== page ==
Has your partner got a lower credit score than you? This may be problematic when you apply for a joint home loan. However, there are ways to get around this.
You’ve met the love of your life and now you want to make the ultimate commitment. No, it’s not marriage – it’s buying a home together. After all, more than 40% of divorces happen within 10 years of marriage, while most home loans are taken out over 20 or 30 years.
But what happens if one of you has a stellar credit score while the other has a patchy credit history? Here are six steps you can take to help get your loan application across the line.
When you apply for a home loan, your lender will consider your combined credit scores. If one of you has a poor score, you may receive higher interest rates – or your application may be rejected altogether.
At the start of any serious relationship, it’s a good idea to be open and honest about your financial history. Get everything on the table so that you can reduce the risk of any nasty surprises later on.
Make sure both partners’ names are on any shared obligations, such as vehicle finance agreements and. Lenders are likely to be impressed by couples with a history of paying their bills on time and in full, even if one partner has a patchy past.
If one of you has a poor track record when it comes to money, it would be wise to consult a financial adviser before you buy a home together.
Depending on their advice, you may need to postpone your plans until you’re both more financially secure, or you may have to adjust your expectations regarding how much you will be able to borrow.
Ideally, you will take some time to build your credit scores and, within five years, your reports could be default-free and your deposit will have grown – both of which will lead to more favourable terms for your joint home loan.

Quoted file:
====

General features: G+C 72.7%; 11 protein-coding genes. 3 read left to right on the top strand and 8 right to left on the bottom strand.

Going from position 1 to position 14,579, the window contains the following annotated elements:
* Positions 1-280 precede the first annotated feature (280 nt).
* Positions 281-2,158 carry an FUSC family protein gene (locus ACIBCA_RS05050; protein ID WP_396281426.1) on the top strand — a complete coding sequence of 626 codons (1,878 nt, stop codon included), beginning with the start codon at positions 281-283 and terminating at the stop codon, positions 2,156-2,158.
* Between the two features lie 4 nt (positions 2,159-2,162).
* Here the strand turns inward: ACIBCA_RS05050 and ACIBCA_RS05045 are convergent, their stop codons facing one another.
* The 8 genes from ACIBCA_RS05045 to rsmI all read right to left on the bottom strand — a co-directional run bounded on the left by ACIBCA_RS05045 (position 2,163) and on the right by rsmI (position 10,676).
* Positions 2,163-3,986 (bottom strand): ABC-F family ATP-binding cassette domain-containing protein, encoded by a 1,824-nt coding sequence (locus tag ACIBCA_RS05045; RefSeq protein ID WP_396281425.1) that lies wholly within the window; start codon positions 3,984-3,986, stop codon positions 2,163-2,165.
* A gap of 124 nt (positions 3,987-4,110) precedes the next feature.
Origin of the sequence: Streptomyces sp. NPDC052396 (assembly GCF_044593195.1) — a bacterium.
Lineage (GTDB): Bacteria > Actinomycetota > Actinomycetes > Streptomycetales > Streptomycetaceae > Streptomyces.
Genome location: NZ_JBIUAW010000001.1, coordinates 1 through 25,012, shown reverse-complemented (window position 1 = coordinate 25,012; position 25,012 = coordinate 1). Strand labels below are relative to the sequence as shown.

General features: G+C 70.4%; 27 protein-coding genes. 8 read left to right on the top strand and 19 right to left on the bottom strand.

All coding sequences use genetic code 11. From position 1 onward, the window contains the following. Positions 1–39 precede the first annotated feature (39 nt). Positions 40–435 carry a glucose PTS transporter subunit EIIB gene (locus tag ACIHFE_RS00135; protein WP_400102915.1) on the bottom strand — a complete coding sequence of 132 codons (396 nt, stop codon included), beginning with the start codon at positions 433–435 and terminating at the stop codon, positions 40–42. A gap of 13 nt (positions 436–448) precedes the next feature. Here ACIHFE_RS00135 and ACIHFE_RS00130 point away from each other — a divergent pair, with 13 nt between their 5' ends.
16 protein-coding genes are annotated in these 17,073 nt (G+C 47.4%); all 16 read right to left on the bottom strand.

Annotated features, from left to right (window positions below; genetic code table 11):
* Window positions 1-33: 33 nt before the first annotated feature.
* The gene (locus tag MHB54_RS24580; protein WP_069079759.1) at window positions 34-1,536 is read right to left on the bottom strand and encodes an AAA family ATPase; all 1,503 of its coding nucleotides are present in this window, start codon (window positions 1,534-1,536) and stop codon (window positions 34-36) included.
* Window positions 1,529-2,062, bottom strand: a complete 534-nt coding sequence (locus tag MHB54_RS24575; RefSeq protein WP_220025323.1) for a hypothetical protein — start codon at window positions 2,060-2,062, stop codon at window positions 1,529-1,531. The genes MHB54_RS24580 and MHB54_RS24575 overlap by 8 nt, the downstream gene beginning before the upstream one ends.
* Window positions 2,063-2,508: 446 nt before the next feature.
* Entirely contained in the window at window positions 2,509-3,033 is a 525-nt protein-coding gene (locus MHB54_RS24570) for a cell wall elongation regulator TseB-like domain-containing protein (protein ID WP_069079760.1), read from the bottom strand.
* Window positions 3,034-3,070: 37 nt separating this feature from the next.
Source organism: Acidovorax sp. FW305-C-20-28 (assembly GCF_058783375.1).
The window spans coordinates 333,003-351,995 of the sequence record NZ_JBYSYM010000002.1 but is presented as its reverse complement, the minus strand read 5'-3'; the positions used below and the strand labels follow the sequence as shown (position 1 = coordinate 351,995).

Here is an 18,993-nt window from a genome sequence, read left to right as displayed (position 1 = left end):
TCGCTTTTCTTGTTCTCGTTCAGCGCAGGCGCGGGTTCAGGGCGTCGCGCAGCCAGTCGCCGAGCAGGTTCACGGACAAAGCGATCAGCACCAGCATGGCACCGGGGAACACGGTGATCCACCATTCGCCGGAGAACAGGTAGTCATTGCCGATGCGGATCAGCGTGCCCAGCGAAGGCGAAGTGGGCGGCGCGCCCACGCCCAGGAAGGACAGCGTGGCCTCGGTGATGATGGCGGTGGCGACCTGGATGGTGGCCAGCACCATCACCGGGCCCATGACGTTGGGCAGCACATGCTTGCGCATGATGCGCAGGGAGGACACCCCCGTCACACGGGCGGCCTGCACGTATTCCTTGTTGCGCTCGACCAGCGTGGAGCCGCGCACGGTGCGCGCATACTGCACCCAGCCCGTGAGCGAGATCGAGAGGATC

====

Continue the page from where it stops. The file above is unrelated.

Make sure both partners’ names are on any shared obligations, such as vehicle finance agreements and cellphone contracts. Lenders are likely to be impressed by couples with a history of paying their bills on time and in full, even if one partner has a patchy past.
Non-bank lenders have novel ways of assessing risk, and they may be more likely to extend credit to people with a slightly blemished credit record.
Non-bank lenders don’t have branches and they do most of their business online. Even though they don’t have a full financial services license, they still offer many of the products and services a traditional bank would.
You can go to ClearScore to access a range of banks and non-banks. Check out all theavailable and assess which ones may be appropriate for your circumstances.
Some lenders may be prepared to offer a loan to people with an impaired credit history. However, this will only be possible on condition that they are willing to pay a higher interest rate, which reflects the borrower’s higher risk profile.
But don’t jump the gun. Do the math and work out whether it may be better to wait until you’ve straightened out your finances, rather than paying very high interest rates in the short term.
If one of you really can’t get a loan in the short to medium term, you could take out the loan in one partner’s name rather than both. This will reduce the amount you will be able to qualify for, but it’s also a way to ensure you’re not overextending yourself.
It may also be prudent to set up a contract between you and your partner which will guarantee your shared ownership of this responsibility. For example, imagine the home loan is paid by one partner, while the other partner pays half of the monthly instalment to them. If the idea is to ultimately co-own the property, then this agreement needs to be laid out on paper.
Paying off a home loan is a huge commitment, which means that there’s nothing wrong with having a legal professional outline the terms of your co-ownership.
Before you apply for a loan, make sure you and your partner